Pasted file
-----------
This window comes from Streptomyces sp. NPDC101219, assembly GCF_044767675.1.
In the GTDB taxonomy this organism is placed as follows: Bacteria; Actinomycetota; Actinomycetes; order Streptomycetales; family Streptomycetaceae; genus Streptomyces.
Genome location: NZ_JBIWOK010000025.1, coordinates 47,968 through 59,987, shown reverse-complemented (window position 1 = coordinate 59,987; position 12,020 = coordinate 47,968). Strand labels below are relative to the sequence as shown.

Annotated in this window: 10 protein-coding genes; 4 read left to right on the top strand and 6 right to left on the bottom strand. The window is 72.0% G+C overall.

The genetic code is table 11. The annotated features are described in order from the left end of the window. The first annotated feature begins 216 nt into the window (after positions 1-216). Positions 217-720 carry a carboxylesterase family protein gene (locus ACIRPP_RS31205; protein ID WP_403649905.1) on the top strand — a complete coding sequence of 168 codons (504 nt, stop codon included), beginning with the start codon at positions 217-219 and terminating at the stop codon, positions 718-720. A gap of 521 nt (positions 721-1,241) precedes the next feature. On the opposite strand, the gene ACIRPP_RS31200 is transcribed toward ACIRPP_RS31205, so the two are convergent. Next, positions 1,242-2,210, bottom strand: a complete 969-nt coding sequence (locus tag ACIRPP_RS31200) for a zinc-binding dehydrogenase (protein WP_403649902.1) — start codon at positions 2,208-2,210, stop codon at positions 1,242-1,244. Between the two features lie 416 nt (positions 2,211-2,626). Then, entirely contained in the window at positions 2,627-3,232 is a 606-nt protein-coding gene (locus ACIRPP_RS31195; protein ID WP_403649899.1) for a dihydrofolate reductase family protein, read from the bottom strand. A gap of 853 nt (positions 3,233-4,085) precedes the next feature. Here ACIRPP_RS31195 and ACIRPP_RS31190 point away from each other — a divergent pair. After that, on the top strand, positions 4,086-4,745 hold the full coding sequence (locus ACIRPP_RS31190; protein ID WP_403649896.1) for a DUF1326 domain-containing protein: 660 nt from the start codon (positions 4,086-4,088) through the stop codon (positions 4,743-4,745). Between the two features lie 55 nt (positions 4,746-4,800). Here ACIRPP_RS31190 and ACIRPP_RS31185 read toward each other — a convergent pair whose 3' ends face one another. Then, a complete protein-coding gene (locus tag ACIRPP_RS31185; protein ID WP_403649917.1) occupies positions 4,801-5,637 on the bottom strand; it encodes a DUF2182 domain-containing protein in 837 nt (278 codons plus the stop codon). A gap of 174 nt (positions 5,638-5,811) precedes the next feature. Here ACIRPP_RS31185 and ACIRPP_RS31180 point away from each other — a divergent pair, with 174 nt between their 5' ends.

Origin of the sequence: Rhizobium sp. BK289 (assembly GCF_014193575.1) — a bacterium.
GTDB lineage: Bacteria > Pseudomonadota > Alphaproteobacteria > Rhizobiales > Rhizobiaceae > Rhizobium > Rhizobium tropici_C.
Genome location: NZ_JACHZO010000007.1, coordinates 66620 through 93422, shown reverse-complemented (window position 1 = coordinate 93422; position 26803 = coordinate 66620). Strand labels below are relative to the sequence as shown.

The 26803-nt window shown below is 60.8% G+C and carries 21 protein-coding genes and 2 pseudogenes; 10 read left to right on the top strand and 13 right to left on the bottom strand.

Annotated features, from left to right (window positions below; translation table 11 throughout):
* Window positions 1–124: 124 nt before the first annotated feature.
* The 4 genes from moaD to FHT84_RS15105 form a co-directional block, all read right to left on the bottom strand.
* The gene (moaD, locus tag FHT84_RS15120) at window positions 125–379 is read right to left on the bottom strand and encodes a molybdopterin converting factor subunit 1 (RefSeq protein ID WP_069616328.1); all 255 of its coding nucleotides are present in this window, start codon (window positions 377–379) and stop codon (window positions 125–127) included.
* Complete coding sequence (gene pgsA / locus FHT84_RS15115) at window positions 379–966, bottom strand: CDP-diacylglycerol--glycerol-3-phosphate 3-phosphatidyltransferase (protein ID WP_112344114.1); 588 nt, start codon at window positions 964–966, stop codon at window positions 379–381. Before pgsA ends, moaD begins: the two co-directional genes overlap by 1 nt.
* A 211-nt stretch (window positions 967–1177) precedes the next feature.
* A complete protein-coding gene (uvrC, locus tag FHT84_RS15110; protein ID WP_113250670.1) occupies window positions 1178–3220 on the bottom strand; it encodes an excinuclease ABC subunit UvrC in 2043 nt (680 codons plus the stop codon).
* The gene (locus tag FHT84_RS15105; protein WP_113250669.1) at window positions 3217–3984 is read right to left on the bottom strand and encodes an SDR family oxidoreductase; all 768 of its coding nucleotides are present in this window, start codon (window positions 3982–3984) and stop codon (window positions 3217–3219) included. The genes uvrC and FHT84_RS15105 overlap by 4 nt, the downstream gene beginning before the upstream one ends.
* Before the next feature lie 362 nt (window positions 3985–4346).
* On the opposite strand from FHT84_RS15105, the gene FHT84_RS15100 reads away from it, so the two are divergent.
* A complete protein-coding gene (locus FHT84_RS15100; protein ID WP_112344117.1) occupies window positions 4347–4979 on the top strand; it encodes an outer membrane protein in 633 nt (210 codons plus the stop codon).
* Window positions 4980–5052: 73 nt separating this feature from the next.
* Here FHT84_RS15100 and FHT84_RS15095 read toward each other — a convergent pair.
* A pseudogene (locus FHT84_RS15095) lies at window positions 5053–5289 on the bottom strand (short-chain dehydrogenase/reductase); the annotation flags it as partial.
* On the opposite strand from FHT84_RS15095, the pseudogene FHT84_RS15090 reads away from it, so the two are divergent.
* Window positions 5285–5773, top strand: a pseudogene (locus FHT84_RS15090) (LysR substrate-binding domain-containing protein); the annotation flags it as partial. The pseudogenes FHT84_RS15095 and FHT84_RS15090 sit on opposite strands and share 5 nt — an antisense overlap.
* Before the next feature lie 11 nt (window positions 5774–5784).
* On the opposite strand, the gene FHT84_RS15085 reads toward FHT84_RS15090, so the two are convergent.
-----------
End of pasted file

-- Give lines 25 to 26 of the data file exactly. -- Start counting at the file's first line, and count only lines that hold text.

* Window positions 5285–5773, top strand: a pseudogene (locus FHT84_RS15090) (LysR substrate-binding domain-containing protein); the annotation flags it as partial. The pseudogenes FHT84_RS15095 and FHT84_RS15090 sit on opposite strands and share 5 nt — an antisense overlap.
* Before the next feature lie 11 nt (window positions 5774–5784).